Which sentence is correct?

The quarterback threw the ball farthest than anyone else on the team.

The quarterback threw the ball farther than anyone else on the team.

The quarterback threw the ball further than anyone else on the team.

  • 1
    The first option is certainly incorrect. I believe in "correct" usage, "farther" refers to physical distance, "further" is used for metaphorical distance though I would argue the "further" has much more widespread use. Commented Dec 13, 2013 at 16:11
  • i.e. I threw the ball farther to further my skills. Commented Dec 13, 2013 at 16:12
  • 1
    This is probably a duplicate of When should “farther” and “further” be used?, or of “Farthest” vs. “furthest”, Commented Dec 13, 2013 at 16:28
  • 5
    ‘The idea that “farther” and “further” work in different realms is not sustainable. The Oxford Dictionary (1989) comments that C19 usage on this point was often arbitrary; and Webster’s English Usage (1989) notes that both forms are now freely applied to “spatial, temporal or metaphorical distance.”. ('The Cambridge Guide to English Usage') Commented Dec 13, 2013 at 16:47

2 Answers 2


How many quarterbacks are there? If there is one quarterback, he can throw far.

If there are two quarterbacks, one can throw farther than the other.

You need a comparison between three of a thing to use farthest (or biggest, tallest, smartest, etc.)

If everybody on the team is throwing the ball, then you'd be technically correct to say he threw the farthest (if he did).

The difference between farther and further is another matter.


As JamesWebster points out, the use of further instead of farther is widespread, which is OK, I guess.

The old rule about farther being a literal distance, whether a hundred feet or a million miles, and further being a figurative distance, as in "the furthest thing from my mind," allows for a more accurate expression. However, people generally know intuitively when you say "furthest thing from my mind" you are not talking about a literal distance. Moreover, "a little further down the road" is clearly a literal expression (in most instances), and people generally will not be surprised if you attach a literal distance to the expression, as in "oh, about a mile-and-a-half down the road."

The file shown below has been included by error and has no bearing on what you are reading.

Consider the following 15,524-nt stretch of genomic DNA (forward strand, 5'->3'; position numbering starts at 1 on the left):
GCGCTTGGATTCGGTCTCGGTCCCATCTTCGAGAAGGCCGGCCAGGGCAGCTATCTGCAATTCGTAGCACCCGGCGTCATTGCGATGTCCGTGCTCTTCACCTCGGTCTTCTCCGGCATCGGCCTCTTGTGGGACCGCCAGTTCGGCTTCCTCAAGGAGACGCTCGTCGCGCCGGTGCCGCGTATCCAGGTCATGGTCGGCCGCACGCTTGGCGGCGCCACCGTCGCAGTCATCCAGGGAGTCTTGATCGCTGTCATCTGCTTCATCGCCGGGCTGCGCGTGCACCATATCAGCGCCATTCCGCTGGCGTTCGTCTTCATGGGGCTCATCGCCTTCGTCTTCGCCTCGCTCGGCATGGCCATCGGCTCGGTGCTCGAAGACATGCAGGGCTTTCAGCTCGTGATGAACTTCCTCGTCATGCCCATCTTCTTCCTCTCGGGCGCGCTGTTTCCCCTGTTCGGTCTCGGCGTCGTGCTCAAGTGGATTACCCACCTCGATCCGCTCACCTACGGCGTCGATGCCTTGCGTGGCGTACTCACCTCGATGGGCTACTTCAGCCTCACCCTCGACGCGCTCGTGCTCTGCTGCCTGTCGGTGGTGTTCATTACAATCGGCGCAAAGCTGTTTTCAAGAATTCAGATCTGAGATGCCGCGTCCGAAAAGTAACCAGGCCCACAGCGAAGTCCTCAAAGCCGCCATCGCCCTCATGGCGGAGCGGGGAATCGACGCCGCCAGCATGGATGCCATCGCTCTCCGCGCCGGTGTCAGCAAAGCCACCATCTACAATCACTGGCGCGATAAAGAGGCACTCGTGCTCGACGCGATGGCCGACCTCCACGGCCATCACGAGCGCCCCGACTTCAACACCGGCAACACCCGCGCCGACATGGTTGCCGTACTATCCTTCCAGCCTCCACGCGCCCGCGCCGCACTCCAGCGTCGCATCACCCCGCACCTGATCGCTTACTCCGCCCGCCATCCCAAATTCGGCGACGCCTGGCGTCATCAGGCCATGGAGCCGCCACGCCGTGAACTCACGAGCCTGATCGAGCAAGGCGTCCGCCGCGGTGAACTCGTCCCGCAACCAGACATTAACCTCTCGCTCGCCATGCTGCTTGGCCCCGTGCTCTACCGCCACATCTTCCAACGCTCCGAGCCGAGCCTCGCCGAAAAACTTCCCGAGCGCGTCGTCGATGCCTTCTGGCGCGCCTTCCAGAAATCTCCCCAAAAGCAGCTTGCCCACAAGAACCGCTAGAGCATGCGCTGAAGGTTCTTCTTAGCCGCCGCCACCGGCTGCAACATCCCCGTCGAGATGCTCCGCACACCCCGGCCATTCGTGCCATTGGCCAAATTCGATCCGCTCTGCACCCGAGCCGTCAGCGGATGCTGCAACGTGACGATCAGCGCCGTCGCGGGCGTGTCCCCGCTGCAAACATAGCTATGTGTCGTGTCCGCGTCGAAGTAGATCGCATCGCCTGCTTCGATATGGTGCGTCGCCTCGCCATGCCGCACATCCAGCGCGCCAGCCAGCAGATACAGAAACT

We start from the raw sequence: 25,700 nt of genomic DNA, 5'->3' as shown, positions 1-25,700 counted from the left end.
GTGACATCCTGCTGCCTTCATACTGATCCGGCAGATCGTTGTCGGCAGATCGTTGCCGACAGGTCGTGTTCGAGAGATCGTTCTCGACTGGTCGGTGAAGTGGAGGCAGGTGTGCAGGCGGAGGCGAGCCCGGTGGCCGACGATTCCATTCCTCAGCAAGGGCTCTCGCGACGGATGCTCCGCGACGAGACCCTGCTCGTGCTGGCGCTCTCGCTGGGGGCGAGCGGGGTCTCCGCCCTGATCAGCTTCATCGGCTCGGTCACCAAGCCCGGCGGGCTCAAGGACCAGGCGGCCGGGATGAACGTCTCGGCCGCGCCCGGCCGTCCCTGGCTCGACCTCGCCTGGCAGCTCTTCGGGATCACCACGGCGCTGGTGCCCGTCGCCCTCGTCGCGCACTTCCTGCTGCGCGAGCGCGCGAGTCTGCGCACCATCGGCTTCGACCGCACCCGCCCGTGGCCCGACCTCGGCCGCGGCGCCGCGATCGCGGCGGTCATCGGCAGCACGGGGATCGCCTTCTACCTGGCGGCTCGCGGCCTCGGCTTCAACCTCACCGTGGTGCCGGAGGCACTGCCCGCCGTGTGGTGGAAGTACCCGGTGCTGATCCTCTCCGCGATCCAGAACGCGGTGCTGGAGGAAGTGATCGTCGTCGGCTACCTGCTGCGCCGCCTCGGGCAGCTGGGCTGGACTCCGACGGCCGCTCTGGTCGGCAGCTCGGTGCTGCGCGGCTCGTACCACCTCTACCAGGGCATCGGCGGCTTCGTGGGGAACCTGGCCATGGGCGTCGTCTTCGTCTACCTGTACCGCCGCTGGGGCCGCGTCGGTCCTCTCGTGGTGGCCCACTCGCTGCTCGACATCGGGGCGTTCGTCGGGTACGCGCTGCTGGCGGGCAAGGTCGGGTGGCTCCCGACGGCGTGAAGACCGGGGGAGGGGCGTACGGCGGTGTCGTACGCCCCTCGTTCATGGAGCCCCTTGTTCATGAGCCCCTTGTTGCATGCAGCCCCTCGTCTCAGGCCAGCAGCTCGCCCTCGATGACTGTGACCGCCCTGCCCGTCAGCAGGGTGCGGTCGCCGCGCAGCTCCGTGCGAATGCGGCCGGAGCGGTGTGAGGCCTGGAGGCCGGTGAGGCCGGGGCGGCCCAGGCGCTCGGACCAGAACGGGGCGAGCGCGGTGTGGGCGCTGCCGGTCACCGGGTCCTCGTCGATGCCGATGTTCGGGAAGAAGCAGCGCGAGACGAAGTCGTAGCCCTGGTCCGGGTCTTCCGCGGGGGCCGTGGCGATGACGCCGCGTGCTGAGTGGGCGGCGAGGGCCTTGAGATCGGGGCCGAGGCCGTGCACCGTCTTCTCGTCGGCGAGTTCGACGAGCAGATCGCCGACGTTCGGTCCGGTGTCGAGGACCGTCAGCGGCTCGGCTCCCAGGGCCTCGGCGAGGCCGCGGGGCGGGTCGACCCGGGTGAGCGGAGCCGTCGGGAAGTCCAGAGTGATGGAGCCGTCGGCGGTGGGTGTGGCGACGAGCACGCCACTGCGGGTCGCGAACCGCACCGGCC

It's dealer's choice as to how you roll in the farther/further locution. In formal writing, I think you are better off observing the difference between the literal and the figurative. I have a feeling, moreover, people might look askance if you say, "That's the farthest thing from my mind," though I could be wrong.

  • Who came up with this farther/further distinction? And when? The 1892 Webster's International Dictionary doesn't seem to make it. Commented Dec 13, 2013 at 17:43
  • @PeterShor: Yeah, you're probably right. Personally, I'm comfortable with a distinction between the two terms, but I wouldn't correct someone who uses the terms interchangeably (or uses just one term all the time). "Poe-tah-toe, poe-tay- toe; toe-mah-toe, toe-may-toe! Let's call the whole thing off" (the Gershwin brothers). Commented Dec 13, 2013 at 17:51
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    Googling old grammar books, it looks like this distinction was made in the mid-19th Century; the motivation seems to be that farther is the comparative of far, and further is the comparative of fore/forth. Indeed, further is etymologically the comparative of fore/forth, and it displaced farrer as the comaprative of far some time during Middle English. But I'm not convinced there was any distinction between the two before the grammarians introduced one. Commented Dec 13, 2013 at 17:58
  • @PeterShor: Thanks for the etymological insights! Don Commented Dec 13, 2013 at 18:02

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